Multicultural engineering students confront deans
Students in the Multicultural Engineering Program confronted the deans of the college last night, claiming future renovation proposals would limit the space they require.
In a 30-minute forum, students from MEP voiced their displeasure about recent discussion of the program's future - in what the deans considered a threatening and accusatory action.
German Fuentes, an electrical engineering and communication senior, said the College of Engineering and Mines renovation plans would potentially limit the MEP office space and meeting rooms.
Fuentes said the renovations, which would move the MEP into the office space of other engineering clubs, would cause membership in the program to decrease.
"The minority engineering program and the clubs are not the same," he said. "The space is used. Sometimes I don't even go in there because there are too many people."
Other students at the meeting agreed with Fuentes, saying that the facilities are no longer suitable for the program.
"In a lot of ways, it was never enough space for us," said Davien Burnette, an electrical engineering senior. "We normally spill all over the floor."
Thomas Peterson, dean of the College of Engineering and Mines, said the students did not properly understand the events that have led to the negative reaction.
"I feel that you are saying that Dean Peterson is focused totally on MEP to reduce space," he said. "It is quite the opposite though."
Vern Johnson, associate dean of the College of Engineering, agreed there was a misunderstanding.
"We were just conversing and getting an architect's point of view," he said. "This is a design process - there are just ideas flowing back and forth."
Peterson also said he was displeased by the MEP students' reactions, especially when program officials sent a letter to the financial supporters of College of Engineering and Mines.
"It doesn't help when the students imply to our industry partners that we are not doing our job to help the program," Peterson said. "I don't respond well to what I believe are threats."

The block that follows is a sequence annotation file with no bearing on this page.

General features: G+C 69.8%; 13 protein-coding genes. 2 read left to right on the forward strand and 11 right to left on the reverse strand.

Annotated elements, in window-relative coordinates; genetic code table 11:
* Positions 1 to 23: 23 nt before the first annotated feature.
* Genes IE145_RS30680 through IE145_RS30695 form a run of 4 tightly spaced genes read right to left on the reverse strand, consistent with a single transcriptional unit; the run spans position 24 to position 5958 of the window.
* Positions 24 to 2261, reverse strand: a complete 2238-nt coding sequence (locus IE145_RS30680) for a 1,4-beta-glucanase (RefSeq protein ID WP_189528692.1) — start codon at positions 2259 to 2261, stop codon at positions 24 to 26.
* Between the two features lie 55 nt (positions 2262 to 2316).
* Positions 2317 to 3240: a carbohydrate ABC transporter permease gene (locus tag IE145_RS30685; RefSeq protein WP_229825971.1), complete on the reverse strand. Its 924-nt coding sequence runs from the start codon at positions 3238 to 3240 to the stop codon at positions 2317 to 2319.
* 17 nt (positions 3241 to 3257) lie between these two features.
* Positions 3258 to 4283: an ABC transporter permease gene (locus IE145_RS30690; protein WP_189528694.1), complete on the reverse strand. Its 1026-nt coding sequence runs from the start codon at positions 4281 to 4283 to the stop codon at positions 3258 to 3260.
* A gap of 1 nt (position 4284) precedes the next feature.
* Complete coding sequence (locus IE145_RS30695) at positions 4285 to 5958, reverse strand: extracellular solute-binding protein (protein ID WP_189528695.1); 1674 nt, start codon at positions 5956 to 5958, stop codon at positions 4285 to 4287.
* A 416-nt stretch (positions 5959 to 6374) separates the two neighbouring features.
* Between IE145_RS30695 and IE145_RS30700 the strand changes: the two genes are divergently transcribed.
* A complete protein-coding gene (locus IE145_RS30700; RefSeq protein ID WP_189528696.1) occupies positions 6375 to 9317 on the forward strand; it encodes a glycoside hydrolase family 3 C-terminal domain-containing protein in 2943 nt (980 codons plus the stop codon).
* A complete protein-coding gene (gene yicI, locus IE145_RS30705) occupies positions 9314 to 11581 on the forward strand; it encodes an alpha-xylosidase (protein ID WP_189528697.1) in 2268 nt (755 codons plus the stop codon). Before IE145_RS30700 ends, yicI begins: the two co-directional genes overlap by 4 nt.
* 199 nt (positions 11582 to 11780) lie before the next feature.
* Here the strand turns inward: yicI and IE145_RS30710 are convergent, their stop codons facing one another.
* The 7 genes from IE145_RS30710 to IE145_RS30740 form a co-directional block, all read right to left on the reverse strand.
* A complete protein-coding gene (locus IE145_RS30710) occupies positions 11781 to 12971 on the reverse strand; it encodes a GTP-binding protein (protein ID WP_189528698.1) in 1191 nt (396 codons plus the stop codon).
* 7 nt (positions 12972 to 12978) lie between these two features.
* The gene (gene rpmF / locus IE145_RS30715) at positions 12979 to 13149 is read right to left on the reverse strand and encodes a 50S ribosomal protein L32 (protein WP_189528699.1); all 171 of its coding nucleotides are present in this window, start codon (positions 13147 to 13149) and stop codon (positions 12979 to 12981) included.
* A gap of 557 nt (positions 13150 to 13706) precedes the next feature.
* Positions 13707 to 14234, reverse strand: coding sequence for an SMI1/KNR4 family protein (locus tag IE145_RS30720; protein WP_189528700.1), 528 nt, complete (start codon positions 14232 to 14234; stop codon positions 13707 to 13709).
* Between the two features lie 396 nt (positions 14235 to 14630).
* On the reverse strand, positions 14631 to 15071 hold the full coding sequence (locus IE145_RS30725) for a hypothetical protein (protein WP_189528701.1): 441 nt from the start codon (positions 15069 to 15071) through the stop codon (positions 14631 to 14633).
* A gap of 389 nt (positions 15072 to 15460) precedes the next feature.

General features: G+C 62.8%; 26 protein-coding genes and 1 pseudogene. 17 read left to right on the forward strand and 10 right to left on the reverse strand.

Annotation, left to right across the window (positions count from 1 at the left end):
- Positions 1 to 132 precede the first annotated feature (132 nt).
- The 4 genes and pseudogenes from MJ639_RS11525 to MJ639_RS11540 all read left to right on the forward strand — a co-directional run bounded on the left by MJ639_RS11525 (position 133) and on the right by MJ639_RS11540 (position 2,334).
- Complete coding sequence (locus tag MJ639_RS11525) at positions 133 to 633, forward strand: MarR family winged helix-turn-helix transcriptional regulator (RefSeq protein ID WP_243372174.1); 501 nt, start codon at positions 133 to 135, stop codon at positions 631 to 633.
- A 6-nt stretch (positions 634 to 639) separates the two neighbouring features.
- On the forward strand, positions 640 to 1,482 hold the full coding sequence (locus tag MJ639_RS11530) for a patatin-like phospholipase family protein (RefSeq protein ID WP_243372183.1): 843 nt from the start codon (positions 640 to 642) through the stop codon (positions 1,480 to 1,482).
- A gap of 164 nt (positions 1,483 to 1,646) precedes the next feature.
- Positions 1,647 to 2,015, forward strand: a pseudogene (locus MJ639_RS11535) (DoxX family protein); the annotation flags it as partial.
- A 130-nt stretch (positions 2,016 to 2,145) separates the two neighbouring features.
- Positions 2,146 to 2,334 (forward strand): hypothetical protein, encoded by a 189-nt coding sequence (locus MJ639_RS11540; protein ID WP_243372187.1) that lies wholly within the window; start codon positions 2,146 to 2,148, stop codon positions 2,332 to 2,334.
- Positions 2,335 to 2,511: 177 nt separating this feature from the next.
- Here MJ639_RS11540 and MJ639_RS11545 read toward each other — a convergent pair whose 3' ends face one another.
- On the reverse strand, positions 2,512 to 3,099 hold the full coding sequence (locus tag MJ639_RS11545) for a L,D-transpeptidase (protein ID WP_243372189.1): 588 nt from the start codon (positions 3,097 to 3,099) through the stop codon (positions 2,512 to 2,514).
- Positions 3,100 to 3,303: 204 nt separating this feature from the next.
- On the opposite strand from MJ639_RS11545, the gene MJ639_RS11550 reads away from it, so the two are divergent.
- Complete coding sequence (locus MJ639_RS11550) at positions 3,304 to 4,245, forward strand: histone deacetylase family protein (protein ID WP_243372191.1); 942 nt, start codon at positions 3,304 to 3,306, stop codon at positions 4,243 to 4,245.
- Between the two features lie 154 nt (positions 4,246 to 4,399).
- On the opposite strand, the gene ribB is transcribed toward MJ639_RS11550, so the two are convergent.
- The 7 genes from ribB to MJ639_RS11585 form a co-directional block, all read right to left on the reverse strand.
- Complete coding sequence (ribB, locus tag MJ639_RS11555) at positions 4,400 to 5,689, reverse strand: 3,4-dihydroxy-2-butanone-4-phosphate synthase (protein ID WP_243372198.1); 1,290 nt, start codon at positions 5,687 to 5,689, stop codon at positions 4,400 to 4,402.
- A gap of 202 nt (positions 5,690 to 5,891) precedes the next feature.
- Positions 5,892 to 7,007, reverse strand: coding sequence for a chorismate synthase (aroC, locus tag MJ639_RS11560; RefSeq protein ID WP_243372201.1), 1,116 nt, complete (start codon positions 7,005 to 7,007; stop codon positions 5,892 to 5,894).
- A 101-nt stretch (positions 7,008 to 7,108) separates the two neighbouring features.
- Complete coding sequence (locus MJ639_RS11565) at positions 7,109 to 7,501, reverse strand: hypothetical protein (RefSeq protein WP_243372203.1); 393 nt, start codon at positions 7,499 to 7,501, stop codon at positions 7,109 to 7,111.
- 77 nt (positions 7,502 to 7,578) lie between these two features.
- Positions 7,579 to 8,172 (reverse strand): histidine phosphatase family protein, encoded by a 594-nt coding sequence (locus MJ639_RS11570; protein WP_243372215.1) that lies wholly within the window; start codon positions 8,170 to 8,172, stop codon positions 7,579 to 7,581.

Peterson said he sympathizes with the students' situation.
"Believe me, we have a lot of need for renovation," he said. "I was personally hurt by it because I felt we were moving in the right direction."
Johnson agreed with Peterson, saying financial constraints have made it very difficult for the entire college.
"We don't have any money to renovate with," he said. "Zero decisions have been made."
Johnson and Peterson said they and other college officials must first develop a plan to present to the architect. Once that is finalized, they will look at the funding situation.
"To be able to present something, we needed a picture of what we wanted to do," Johnson said.
One audience member said the discrepancies between the two groups were a result of the communication breakdowns concerning deadlines and missed appointments.
"I kept hearing that we needed to talk to the architect and the deans before a specific date," she said. "Meetings were canceled and we couldn't talk."
Johnson said the MEP and the other clubs were invited to the prior meetings with the architect.
"We did meet with the clubs," he said. "One came, and six said they'd be there. We had a meeting around the table with basically one student."
Later, Fuentes said that the school officials did not present the renovation accurately for the students.
"I think the deans were being dishonest with the students," he said. "What I was hearing was that the students were not being listened to."
Peterson said that while the deans will evaluate the situation and the presented information, there will be no decision made until MEP decides what it desires.
"This should not be a confrontational situation," he said. "We have two options. We can all work together and make sacrifices on both ends. Or, we will just leave things the way they are."
Local attorney Stephen Portell, who helped MEP officials write the letter to the financial supporters of the college, said that the deans were acting dishonestly.
"We're concerned that they are saying, 'We've (the deans) got a plan, and if you (students) don't like it, well, we're going to do it anyway.'"
Peterson promptly stood up and told the audience, "If any of you feel this way, please raise your hands."
Only one audience member raised a hand.
"You need to trust us, and judge us by our actions. We are trying to find ways to improve the situation," Peterson said.